You have your great memories of that perfect day and your photos. Especially today, when wedding photography has gone journalistic style and you can relive that perfect day in all its excitement. That, of course, if the photos turn out well.

This rarely happens and you can’t always blame your wedding photographer because things like unfavorable angle shots, smudged makeup, bunched up clothing, squinting eyes, ominous shadows, glare on eyeglasses can and do occur.

PhotoHand Wedding Photo Retouching & Photo DesignThe truth is that all photos need some correction. And luckily these days photo retouching is quite affordable. For example, PhotoHand offers such services at $3.50 for complete cosmetic retouching that includes fixing your hair and makeup, removing the appearance of any skin imperfections or double chins, or wipe the perspiration off the groom’s forehead. For a little bit extra we’ll slim you down, adjust your wedding dress or “open” squinting eyes. At $11.95, we’ll remove any annoying objects or your sister’s ex-boyfriend from the picture.

We’ll keep your memories of that day perfect. After all, this is how you remember it.
Bookmark and Share

Reblog this post [with Zemanta]
September 19, 2008

Undeniably Indefinable

By Heather Joy Roth

Spontaneous moments and candid photography is a growing trend among couples getting married. Look through some recent wedding albums and you might see pictures of brides, half-dressed, getting dolled up for the big day or the littered reception floor. The trend in television and print media is reality. You see celebrities exposing much more of their everyday lives than ever before, letting us peek into their homes and special occasions. Brides try emulating casual images of celebrity couples on their big day, and fashionable magazines such as In Style. The posed, “say cheese” portraits your mother had are being replaced by warm, artsy shots.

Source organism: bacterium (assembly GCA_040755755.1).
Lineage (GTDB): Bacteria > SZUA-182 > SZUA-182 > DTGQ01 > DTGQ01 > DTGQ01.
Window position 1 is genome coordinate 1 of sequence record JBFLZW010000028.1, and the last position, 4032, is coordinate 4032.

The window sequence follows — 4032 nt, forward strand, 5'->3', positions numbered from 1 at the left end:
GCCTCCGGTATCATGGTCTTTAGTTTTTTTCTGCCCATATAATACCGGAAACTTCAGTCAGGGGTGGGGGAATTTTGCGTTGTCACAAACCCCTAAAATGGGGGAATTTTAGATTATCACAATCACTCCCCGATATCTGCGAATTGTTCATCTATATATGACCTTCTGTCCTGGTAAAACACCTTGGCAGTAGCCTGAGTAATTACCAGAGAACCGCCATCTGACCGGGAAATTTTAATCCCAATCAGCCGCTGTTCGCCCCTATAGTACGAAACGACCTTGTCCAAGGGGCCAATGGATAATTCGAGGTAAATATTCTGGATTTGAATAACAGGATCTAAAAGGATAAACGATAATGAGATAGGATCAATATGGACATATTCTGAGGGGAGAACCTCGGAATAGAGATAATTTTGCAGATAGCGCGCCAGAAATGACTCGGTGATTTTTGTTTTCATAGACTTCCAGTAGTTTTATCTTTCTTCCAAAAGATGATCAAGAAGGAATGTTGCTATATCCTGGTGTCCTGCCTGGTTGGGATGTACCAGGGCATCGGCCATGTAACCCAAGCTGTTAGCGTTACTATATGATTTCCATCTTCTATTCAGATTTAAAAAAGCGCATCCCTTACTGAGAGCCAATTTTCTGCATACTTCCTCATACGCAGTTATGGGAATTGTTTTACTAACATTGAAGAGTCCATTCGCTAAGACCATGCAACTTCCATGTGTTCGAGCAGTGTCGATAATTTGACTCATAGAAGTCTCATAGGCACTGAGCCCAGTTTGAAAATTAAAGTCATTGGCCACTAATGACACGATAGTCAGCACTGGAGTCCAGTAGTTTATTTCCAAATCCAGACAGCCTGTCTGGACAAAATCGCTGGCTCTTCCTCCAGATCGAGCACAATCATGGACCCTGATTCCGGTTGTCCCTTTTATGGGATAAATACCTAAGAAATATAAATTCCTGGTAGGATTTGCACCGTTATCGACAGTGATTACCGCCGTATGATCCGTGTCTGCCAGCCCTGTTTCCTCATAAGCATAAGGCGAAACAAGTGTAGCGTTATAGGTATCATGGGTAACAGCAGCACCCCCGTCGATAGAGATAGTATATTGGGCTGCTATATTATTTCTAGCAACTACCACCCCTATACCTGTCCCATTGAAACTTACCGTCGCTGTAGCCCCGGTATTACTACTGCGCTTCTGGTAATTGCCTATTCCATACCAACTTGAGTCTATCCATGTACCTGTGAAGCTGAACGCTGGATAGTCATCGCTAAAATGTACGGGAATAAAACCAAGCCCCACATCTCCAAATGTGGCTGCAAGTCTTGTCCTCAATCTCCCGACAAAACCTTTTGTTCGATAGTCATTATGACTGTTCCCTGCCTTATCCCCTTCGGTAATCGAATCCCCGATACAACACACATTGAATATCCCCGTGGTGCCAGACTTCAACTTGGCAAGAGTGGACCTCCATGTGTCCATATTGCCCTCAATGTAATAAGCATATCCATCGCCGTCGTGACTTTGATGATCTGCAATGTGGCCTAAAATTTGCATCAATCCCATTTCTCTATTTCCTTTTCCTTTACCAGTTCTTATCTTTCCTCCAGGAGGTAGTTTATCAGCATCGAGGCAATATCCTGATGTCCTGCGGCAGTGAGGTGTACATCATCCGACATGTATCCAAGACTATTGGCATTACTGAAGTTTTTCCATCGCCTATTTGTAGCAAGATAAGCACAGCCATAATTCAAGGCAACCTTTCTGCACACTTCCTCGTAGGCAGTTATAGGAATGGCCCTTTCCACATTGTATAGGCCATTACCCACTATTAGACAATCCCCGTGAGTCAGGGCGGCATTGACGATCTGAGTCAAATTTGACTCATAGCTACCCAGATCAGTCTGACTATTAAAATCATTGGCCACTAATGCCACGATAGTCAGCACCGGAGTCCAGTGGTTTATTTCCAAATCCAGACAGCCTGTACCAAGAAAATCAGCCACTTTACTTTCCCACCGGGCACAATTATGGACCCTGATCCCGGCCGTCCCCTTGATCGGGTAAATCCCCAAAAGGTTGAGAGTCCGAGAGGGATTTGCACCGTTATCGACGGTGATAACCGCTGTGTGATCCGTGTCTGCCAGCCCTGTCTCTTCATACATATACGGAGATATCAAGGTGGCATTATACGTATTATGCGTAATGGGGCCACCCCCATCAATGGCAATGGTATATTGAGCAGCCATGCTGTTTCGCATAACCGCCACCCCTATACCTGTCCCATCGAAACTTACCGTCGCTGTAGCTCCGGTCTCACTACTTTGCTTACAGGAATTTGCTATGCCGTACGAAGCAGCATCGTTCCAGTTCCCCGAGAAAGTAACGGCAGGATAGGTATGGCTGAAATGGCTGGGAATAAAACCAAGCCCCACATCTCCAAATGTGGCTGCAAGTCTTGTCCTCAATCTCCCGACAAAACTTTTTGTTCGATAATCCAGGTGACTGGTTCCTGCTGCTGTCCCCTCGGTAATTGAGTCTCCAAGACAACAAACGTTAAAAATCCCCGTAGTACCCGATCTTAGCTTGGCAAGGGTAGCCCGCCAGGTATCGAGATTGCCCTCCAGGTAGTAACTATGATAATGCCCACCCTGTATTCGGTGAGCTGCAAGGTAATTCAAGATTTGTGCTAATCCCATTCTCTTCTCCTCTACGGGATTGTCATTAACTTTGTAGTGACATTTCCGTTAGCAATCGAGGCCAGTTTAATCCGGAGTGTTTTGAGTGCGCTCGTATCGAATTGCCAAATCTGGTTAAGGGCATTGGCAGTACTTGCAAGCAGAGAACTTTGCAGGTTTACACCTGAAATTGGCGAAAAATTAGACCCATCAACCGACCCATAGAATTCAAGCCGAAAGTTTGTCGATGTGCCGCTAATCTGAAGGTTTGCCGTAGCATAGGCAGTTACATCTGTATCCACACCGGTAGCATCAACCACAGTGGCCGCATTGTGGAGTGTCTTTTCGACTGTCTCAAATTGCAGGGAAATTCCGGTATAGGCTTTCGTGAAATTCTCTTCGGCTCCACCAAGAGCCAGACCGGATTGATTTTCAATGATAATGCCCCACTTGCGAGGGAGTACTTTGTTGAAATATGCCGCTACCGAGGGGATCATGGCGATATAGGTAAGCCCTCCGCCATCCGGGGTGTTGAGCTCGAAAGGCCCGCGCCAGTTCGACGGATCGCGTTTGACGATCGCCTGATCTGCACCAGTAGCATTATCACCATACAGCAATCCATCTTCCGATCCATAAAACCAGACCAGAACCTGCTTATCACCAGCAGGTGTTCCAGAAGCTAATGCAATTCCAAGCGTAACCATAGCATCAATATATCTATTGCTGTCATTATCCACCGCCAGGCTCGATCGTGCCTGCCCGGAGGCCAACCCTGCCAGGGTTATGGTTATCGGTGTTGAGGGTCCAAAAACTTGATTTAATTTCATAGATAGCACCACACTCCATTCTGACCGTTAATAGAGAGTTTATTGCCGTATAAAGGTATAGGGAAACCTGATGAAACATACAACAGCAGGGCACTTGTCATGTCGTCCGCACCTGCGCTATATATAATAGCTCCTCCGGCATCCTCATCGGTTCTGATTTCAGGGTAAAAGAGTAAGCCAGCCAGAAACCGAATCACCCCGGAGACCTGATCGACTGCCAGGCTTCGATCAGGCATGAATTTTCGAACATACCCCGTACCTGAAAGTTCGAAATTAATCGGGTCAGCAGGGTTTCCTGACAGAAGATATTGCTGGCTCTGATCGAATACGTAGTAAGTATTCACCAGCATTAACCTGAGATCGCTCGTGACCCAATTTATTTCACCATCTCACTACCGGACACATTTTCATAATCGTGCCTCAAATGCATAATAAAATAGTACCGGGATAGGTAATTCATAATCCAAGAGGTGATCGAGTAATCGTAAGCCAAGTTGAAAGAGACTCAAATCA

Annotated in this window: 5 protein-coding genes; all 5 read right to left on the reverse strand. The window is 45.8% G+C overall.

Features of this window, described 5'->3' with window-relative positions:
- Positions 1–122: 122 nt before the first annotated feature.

Documentary Wedding Photography is a take-off on Photo Journalistic style. Photographers capture candid moments, such as the mans face when he sees his blushing bride walk down the aisle. Formal photography for the new generation of brides just won’t do. This allows the photographer to express his or her own sensibilities and expression through his work, greater artistic freedom. Not unlike traditional wedding photography, the cost of the documentary approach varies, with prices from $5,000 to over $15,000 for a celeb-favorite photographer.

Many photographers are opting to meet the couple beforehand and get a “feel” for their personalities. This visit can be extremely useful, guiding the photographer on how to take shots the couple would like to see. All the things learned about the couple will guide the photographer in creating a storyline to go with his or her photos.